Australia gives AFP heads up on nuclear submarine deal
MANILA, Philippines—Australia’s military chief called his Philippine counterpart on Monday (March 13) to inform him of Canberra’s procurement of nuclear-powered submarines from Washington, the Armed Forces of the Philippines (AFP) said on Tuesday (March 14).
The call came ahead of the launch of the submarine deal in San Diego, California in a ceremony led by US President Joe Biden, Australian Prime Minister Anthony Albenese and UK Prime Minister Rishi Sunak.
Biden said at the ceremony that the submarine deal was part of the Australia-UK-US (AUKUS) pact to maintain stability in the Indo-Pacific region.
The Philippines was one of the first countries in the region to express support for the security pact forged in 2021.
According to the AFP, Australia’s Chief of Defense Force Gen. Angus Campbell spoke with Philippine military chief Gen. Andres Centino to “inform [him] of this development and assure…his counterpart of their continued coordination.”
“The phone call marked solid military coordination between the Philippines and Australia as partners in keeping the peace and stability in the South Pacific region,” the AFP also said in a statement.
In San Diego, Biden described the deal as “our first under AUKUS—developing Australia’s conventionally armed nuclear-powered submarine capacity.”
The deal would allow Australia to acquire three nuclear-powered submarines from the United States at an estimated cost of $245 billion.
Biden stressed in his speech at the ceremony that the submarines were “nuclear-powered,” not “nuclear-armed.”
“I want to be clear to everyone from the outset, right off the bat, so there’s no confusion or misunderstanding on that critical point,” the US leader said in his remarks, the transcript of which was posted on the website of the US Embassy in Australia.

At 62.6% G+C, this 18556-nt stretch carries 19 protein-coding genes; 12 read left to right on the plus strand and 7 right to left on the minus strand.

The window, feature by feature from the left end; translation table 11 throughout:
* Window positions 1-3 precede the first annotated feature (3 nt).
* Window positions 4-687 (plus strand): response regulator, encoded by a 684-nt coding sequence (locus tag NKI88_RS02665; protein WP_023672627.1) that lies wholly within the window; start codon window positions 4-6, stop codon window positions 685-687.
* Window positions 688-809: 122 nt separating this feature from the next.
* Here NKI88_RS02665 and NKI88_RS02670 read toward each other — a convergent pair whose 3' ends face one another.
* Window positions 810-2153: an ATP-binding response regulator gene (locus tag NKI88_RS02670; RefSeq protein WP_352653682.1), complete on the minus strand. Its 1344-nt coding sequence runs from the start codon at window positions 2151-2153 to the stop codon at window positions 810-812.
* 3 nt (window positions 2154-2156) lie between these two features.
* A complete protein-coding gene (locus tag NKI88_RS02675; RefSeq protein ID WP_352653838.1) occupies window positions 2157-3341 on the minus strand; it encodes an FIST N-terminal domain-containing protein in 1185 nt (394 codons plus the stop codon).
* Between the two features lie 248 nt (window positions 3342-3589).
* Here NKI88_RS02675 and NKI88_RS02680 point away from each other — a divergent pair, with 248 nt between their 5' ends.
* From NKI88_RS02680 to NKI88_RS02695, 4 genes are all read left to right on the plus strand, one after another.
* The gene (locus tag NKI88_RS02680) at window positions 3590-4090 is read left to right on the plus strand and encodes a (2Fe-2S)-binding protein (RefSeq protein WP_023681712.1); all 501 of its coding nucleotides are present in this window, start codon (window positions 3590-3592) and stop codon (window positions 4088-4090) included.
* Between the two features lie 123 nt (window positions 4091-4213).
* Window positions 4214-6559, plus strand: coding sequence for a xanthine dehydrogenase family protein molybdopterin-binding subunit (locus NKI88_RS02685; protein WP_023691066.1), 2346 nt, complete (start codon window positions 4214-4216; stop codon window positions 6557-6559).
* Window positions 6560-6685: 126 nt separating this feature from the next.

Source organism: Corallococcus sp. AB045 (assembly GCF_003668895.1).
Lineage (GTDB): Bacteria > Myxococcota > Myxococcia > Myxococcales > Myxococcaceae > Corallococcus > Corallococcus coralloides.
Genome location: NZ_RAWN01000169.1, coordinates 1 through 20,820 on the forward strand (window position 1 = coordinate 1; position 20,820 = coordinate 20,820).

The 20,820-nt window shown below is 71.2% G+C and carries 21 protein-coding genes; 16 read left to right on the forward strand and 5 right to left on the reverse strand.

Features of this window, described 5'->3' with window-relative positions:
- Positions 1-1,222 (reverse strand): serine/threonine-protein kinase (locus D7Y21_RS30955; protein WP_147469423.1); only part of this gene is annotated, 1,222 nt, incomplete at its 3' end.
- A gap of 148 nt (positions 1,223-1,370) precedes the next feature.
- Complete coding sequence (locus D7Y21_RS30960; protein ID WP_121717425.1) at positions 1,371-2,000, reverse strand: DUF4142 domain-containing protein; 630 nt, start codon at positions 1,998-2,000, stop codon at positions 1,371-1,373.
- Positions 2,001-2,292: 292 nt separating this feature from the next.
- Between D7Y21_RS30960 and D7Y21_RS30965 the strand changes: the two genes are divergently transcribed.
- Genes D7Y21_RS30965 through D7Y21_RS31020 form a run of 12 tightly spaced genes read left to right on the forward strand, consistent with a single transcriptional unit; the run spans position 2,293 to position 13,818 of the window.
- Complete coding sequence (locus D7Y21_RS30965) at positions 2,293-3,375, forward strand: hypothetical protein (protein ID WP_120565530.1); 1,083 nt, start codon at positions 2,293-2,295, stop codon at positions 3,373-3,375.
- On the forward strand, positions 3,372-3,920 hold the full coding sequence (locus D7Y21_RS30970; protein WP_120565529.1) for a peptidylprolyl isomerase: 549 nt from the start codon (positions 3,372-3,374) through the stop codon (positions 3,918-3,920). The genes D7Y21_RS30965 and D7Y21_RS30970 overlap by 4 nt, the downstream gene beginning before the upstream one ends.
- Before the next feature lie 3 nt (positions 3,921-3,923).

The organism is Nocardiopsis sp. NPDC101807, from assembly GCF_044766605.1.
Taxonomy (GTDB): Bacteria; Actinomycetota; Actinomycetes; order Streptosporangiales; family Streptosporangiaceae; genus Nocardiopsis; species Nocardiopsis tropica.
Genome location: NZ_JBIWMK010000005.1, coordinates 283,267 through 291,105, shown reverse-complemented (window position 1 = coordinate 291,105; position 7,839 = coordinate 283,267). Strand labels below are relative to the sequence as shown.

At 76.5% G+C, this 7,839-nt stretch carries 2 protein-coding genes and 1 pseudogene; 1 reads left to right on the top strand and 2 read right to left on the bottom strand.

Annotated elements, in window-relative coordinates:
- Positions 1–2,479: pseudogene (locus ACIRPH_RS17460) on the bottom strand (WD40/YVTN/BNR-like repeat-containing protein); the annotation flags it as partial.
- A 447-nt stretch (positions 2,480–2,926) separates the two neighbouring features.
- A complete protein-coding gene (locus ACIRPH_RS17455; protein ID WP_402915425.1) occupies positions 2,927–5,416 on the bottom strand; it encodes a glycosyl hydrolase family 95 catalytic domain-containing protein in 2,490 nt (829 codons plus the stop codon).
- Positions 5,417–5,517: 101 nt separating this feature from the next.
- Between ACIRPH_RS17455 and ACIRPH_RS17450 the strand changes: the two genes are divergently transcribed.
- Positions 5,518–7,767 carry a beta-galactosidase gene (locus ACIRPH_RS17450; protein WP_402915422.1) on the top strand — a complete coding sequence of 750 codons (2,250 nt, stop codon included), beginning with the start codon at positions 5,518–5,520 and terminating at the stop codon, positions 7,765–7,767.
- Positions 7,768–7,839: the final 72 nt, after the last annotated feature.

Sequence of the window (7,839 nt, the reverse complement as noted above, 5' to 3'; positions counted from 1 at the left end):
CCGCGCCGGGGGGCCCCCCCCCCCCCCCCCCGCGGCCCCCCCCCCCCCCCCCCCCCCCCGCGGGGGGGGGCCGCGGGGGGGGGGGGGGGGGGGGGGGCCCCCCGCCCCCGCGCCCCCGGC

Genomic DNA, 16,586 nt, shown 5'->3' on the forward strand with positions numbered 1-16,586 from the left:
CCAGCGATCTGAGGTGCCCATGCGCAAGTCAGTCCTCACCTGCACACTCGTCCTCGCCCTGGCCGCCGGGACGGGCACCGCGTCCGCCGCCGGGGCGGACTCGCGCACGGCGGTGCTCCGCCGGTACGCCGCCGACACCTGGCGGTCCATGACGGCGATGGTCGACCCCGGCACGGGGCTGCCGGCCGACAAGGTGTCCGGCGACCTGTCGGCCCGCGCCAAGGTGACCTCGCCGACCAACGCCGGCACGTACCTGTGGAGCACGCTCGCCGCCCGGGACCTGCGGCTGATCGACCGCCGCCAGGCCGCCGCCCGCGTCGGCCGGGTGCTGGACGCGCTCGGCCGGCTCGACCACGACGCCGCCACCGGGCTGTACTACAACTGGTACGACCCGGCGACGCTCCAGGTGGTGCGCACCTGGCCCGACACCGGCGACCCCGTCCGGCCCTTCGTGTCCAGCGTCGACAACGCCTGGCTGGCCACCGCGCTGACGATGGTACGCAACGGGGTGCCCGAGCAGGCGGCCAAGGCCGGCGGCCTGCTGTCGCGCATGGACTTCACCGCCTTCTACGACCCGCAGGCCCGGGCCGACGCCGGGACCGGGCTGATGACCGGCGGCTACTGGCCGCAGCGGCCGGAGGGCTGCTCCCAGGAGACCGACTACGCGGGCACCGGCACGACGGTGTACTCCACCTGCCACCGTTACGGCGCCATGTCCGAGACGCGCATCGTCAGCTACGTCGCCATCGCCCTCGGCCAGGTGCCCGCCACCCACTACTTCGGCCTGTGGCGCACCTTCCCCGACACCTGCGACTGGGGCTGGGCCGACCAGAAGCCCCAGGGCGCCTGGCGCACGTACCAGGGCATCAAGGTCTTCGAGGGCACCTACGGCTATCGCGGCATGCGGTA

Albanese, in his remarks also posted on the website, said the submarines are “the biggest single investment in Australia’s defense capability in all of our history, strengthening Australia’s national security and stability in our region.”
In her tweet about the AUKUS deal, Australian Ambassador to the Philippines Hae Kyong Yu said “Australia is investing in capabilities to meet the challenges of our strategic circumstances and ensure the #IndoPacific remains stable, secure and prosperous.”
She also expressed Canberra’s gratitude for Manila’s support, as her country aims to become “a more capable defense partner in the region.”
Reached for comment, Justin Burke, a visiting scholar from Australia’s Lowy Institute for International Policy, said Canberra’s acquisition of nuclear-powered submarines “should be understood as a message of deterrence against an amphibious attack on Taiwan.”
“Like the phrasing recently used by President Marcos, Australia’s leaders have previously said it is hard to imagine a scenario where we would not be involved in the defense of Taiwan,” Burke also said.
But Daniel Kritenbrink, of the US State Department, said he didn’t want to speculate where any of these submarines “may or may not operate.”
“And again to make [it] clear, once Australia takes possession of its own submarines, Australia will make its own sovereign decisions about where to sail its own submarines,” said Kritenbrink, assistant secretary for the department’s Bureau of East Asian and Pacific Affairs, at an online briefing on Tuesday.
In a separate briefing by the White House posted on its website, a source described as “senior administration official”, said that stability in the Indo-Pacific is “under threat not only by developments in China, but other countries like North Korea and Russia, which share a Pacific engagement as well.”—WITH A REPORT FROM JACOB LAZARO
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